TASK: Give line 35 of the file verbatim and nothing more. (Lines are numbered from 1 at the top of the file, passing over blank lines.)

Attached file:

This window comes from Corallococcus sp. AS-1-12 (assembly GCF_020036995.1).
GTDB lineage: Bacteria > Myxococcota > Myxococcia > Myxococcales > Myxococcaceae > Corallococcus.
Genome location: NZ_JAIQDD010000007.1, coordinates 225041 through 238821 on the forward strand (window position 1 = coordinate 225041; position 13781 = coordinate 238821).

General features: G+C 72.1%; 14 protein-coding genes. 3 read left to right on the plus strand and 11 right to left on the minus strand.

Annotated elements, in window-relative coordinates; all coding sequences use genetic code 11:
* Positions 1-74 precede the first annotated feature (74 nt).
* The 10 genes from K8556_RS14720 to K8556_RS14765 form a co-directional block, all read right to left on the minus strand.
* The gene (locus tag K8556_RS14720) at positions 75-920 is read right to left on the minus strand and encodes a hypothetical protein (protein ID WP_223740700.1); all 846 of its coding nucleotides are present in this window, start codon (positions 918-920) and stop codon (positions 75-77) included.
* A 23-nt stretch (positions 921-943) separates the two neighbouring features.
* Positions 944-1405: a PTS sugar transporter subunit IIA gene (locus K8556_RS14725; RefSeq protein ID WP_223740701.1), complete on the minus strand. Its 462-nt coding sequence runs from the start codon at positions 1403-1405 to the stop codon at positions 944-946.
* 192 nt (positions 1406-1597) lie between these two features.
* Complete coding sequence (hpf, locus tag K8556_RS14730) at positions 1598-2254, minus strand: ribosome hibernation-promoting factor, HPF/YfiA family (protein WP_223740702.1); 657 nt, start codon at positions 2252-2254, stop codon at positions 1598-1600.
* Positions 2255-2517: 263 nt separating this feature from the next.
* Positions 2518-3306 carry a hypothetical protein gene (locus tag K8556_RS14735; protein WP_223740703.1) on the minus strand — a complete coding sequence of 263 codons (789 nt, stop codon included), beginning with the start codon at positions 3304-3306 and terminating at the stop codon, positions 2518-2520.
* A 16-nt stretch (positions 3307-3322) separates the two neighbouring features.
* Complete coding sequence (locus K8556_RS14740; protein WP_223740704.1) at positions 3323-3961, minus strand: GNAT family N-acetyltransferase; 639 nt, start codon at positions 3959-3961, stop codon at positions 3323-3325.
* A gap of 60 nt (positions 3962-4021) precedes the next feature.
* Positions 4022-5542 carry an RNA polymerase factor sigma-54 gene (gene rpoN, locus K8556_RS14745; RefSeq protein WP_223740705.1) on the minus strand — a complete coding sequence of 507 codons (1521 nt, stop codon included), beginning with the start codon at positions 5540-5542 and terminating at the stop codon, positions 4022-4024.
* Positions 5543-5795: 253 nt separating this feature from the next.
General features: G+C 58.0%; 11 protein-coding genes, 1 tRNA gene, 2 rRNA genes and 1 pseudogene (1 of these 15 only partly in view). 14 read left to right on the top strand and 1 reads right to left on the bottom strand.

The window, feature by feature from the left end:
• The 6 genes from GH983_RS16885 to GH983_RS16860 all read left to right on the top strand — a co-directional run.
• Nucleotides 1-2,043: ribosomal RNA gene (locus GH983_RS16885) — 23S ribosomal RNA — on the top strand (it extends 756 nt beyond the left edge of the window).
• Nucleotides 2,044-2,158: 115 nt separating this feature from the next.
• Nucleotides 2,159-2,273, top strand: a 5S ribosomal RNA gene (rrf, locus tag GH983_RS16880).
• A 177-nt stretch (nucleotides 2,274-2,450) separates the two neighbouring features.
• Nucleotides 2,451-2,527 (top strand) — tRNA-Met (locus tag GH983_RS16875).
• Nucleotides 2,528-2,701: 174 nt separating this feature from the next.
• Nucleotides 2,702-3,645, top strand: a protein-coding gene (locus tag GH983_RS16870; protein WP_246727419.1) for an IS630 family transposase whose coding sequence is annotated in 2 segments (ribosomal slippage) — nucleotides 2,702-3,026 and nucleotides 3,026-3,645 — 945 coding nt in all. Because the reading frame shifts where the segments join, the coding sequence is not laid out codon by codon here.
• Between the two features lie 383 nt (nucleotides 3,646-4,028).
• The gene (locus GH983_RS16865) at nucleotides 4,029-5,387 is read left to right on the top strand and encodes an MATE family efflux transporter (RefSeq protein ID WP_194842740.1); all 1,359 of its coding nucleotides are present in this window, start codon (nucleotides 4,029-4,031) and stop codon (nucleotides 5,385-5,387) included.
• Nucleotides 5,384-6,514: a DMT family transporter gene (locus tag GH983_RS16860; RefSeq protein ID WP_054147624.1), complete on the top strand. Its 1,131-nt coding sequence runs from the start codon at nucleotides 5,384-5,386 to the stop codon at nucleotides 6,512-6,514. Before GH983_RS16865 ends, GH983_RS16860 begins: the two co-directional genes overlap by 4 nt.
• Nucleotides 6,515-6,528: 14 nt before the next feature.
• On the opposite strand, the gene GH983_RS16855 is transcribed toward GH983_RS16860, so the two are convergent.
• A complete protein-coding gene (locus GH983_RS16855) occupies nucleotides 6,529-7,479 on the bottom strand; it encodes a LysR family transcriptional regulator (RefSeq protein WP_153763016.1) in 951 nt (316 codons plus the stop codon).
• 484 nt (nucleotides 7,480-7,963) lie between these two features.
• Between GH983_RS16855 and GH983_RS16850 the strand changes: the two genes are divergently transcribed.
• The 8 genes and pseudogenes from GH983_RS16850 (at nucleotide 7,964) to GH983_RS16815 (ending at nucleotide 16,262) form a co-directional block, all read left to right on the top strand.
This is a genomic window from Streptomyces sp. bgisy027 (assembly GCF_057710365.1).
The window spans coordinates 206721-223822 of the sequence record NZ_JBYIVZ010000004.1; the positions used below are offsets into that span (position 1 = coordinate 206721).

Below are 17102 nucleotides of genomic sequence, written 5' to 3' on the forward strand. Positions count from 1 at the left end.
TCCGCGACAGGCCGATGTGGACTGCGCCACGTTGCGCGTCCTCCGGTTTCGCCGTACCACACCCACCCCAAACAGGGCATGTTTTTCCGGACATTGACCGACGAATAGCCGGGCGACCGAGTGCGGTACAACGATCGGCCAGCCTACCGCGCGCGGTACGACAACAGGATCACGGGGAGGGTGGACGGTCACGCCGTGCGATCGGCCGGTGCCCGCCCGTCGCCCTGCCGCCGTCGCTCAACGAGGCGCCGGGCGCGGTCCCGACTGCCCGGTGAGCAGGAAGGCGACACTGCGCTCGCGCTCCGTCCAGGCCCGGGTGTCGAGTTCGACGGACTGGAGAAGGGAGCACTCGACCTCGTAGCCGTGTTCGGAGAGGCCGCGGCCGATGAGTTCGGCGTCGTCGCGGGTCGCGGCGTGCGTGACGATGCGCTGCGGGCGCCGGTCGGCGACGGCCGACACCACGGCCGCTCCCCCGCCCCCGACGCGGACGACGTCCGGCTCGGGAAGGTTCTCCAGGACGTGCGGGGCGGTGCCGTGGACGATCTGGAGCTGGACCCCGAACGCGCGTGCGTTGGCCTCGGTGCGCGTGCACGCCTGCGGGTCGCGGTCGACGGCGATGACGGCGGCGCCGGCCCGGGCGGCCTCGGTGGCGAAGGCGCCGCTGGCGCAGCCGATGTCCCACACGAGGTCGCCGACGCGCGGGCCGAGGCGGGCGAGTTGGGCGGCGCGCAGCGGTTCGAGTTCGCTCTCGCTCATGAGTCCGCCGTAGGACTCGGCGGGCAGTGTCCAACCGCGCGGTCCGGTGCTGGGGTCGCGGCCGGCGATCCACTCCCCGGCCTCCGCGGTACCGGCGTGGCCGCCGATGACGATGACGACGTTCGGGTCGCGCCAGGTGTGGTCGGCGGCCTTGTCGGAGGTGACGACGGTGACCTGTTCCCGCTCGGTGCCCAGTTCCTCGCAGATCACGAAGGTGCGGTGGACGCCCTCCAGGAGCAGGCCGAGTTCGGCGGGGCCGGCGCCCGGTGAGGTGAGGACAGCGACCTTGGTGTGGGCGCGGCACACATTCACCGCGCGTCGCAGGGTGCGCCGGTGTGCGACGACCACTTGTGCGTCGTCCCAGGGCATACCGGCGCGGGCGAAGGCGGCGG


• A complete protein-coding gene (locus GH983_RS16855) occupies nucleotides 6,529-7,479 on the bottom strand; it encodes a LysR family transcriptional regulator (RefSeq protein WP_153763016.1) in 951 nt (316 codons plus the stop codon).